DD/S/BT/25/8/8 - General release by John Gregory the elder of Butleigh. yeoman to Henry Young and wife Ann.. [Somerset Archive and Records, BUTLEIGH COURT PAPERS] Date: 1732.

6) William Gregory bur. 24 Sep 1739 Butleigh

William appears in the Churchwardens accounts paying rates from 17301740 after which the properties rates were paid by the occupiers of the late John and William Gregory. In 1743 the rates were paid by Henry Gregory and Henry Gregory junior (see (3a).

DD/S/BT/7/4/2 - 1] William Gregory of Butleigh, husbandman 2] James and Emmanuel Cooke of Butleigh, husbandmen sons of Thomas 3] John Kellway the younger Assignment of Frames Croft (5a) and Littlefield (5a) in Butleigh.. [Somerset Archive and Records, BUTLEIGH COURT Date range: 1726-1727.

7) Mary Gregory bur. 1691 Butleigh (OOP)

8) Stephen Gregory

Stephen appears in the OOP accounts for 1715 when Dr. Periam was paid for 'curing' his foot. In 1729 the overseers paid for keeping Stephen's wife and children in meat and drink and lodging. They gave her £2 to 'get off to her own hand' (?). In 1728/9 the CW paid 1/- to the 'expenses of sending away Stephen Gregory's wife'. [the Honour Gregory who died in Nov 1729 – see below?] They also paid for keeping his two children for one week. In 1730 his children's shoes were mended and two gowns were made for them, stockings and shoes. He received relief for them for 27 weeks. In 1731 Ann Callow was paid for keeping Stephen's children for various periods. [In 1731 a change was made for Jane Gregory one of Stephen's children?]. In 1732 a coat was made for one of his children (and a gown and apron made for Jane Gregory]. Jane was kept by Henry Callow in 1733 and she was bought a pair of shoes. 1734 the CW paid for Stephen's children's keep. For Jane a gown, coat and pair of bodices were made. In 1735 Jane received 5 weeks pay and then was indentured as an apprentice to Thos. Browning. [see 3a for Browning connection]

9) Mary Gregory married Butleigh 26 Apr 1724 Nicholas Doudney #

10) Mary Gregory widow bur. 13 Mar 1715 Butleigh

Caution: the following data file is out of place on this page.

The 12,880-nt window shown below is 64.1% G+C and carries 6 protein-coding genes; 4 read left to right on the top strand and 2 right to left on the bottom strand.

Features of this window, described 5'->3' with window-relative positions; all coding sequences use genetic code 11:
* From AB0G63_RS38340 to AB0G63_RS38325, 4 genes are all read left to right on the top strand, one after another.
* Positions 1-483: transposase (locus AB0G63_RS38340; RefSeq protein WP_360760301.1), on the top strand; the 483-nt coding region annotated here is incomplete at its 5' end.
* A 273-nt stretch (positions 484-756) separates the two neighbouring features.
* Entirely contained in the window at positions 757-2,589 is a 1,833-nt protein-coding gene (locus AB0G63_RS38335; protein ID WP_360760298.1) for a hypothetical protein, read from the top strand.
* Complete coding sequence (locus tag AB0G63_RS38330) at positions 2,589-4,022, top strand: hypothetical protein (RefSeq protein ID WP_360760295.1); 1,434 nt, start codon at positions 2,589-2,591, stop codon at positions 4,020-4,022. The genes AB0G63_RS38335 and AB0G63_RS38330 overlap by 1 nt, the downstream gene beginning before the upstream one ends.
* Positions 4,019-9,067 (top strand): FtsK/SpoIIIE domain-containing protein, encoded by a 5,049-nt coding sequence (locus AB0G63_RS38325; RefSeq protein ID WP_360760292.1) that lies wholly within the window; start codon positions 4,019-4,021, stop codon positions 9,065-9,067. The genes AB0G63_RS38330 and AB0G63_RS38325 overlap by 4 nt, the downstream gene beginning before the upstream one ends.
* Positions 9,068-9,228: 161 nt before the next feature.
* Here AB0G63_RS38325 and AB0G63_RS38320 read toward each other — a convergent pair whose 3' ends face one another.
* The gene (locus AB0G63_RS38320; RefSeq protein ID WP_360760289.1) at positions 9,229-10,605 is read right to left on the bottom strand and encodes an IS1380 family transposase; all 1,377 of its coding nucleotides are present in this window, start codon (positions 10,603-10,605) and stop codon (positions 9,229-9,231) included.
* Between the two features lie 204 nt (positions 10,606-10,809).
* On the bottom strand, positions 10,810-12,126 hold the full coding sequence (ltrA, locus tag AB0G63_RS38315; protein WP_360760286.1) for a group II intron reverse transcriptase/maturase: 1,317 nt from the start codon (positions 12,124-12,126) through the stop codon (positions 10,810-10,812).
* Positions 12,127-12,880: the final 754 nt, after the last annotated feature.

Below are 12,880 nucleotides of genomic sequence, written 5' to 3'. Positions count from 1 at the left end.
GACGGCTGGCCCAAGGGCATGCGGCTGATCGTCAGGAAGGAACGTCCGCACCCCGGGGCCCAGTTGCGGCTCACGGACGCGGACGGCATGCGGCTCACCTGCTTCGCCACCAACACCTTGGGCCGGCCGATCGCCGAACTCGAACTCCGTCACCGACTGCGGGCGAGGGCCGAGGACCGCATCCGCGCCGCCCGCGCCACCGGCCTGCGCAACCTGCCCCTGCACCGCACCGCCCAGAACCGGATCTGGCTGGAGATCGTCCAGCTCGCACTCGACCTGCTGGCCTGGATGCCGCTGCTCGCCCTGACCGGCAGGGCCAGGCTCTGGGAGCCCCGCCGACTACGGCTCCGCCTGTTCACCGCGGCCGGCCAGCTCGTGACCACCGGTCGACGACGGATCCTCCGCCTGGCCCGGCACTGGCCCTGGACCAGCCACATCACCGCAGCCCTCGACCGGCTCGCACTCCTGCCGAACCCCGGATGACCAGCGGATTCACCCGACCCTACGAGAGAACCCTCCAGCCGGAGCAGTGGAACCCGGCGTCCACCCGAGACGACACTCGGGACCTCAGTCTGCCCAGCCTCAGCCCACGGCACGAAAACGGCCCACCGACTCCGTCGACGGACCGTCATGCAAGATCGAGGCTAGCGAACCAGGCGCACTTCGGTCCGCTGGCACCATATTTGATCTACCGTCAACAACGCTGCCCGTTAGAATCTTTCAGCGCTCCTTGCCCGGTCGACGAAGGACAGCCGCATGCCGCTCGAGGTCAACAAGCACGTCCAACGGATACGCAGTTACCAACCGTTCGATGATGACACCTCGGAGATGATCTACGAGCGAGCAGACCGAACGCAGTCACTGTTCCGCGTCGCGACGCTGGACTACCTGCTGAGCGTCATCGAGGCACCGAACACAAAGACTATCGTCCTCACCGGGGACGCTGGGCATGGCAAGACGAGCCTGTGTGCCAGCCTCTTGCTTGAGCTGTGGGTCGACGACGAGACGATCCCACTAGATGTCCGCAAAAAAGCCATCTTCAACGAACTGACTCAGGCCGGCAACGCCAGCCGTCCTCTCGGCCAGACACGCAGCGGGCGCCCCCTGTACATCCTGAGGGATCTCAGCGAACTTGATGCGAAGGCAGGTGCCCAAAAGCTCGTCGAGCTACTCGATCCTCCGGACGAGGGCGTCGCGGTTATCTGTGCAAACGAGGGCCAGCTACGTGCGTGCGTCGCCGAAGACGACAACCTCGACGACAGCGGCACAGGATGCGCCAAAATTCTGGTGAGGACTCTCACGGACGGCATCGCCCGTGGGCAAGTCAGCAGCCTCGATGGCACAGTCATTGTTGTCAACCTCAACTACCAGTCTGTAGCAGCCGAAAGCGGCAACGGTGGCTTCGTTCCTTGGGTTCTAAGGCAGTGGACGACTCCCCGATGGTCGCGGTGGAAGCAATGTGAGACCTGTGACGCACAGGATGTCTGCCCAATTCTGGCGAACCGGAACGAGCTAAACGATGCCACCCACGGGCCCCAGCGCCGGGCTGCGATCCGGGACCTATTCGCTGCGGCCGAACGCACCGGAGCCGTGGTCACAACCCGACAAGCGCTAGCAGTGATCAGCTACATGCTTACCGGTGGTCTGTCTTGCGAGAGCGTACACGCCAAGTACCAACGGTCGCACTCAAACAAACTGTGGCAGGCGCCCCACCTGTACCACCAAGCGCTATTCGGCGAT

11) Rebecca Gregory wife of William bur. 4 Apr 1726 Butleigh

Probably the mother of the Rebecca Gregory who married John Bartlet Butleigh 18 Mar 1752 #

12) Honour Gregory bur. 28 Nov 1729 Butleigh

13) James Gregory bur. 26 Nov 1784 Butleigh [this James?]

In 1743 a James Gregory was paid by the CW for killing a hedgehog. A James Gregory started paying CW rates in succession to William Gregory in 1743. In 1748 the rate paid by James Gregory and Thomas Cooke. In 1760 rates paid by James and Henry Gregory then just James again or James and Thomas Cooke until 1762/3 then Henry Gregory alone.

No mention of James after 1762 but from May 1768 an Elinor Gregory begins to receive OOP aid in necessity (in June - Sept she is called James' Gregory's wife). She was paid until March 1772 when the OOP paid for her coffin, grave and the ringing of the bell.

14) Mary Gregory married Butleigh 11 Dec1753 John Trevine

15) John Gregory bur. 12 Jun 1772 Butleigh [same as (5)?]

A John Gregory received 2/- for house rent and firing in 1736. In March 1738 a John Gregory and wife were paid for house room and help given to a woman 'out of the Parish' before she was sent on her way. In 1741 John Gregory received barley from the OOP. John's rent paid in 1746 (OOP). John Gregory's house rent paid 1750/51, 1751/2, 1753, 1754. 1755.Sack of coal from the OOP in 1755/6. Rent paid 1757, '58/9, '59/60, 60/61, 63/4 (plus coat made for him), '64/5, '65/6 [and wife]. Rent paid 1766 – 1772. In April 1769 the OOP account mentions that the previous year his goods had been hauled from Wootton to Butleigh. In 1773 rent paid to Mary Gregory and in 1773/4 to Mary rent and attendance. The OOP paid assistance to John Gregory and wife 1762- July 1772 including 'washing' for them both in the final years. In 1772 the OOP paid for his coffin, digging his grave etc. Mary paid until June 1774 when William Periam was paid for making her coffin.

16) Susannah Gregory

Susannah was paid for attending Joan Blenman's son in May and June 1765. As Susan paid for 5 weeks caring for George Periam's family in distress. In March 1766 paid 3 weeks attendance on Brice's wife during her 'lying in'.

17) Mr. Gregory at Barton St. David

A doctor? In June 1802 Judith Pollett was taken to him from Butleigh Wootton [in a straight jacket?] (OOP). He was paid in Feb 1803 and her goods brought back. Several possible Gregorys in Barton – e.g. Joseph bur. 5 Nov 1817 aged 70.

18) George Gregory b. 1838 Midsomer Norton, coal miner, labourer, d. 15 Feb, bur. 24 Feb 1900 (Mar Q 5c/426 Wells) Butleigh 91-125

In 1861 the family shared Waterside Cottage, Midsomer Norton. By 1871 they were at Harris Bolton, Kilmersdon and in 1881 they were at Ham Wood, Pilton.

In 1891 George, Elizabeth and their three youngest children lived in 3 rooms at 75, Butleigh Hill. George died aged 61 in 1900. William, who was a groom disappears but may have died in 1895 (Frome). Bessie seems to be the girl called Louisa who married William Higgins (a groom from Salisbury, 'of Forde Wells, West Pennard') in Butleigh on 7 Nov 1898 (Dec Q 5c/913 Wells) #.

In 1901 Elizabeth (60), widow, still lived with her two sons, George and Ernest on Butleigh Hill. George was a labourer and Ernest a shepherd. By 1911 Ernest, now a gardener, lived with just his mother. George Henry, a groom, married Elizabeth Mary Greaves in 1908 (Sep Q 5c/753 Yeovil) and they lived at 20 Hendford, Yeovil in 1911. Elizabeth Sarah died aged '83' in West Street, Bridport but was buried in Butleigh.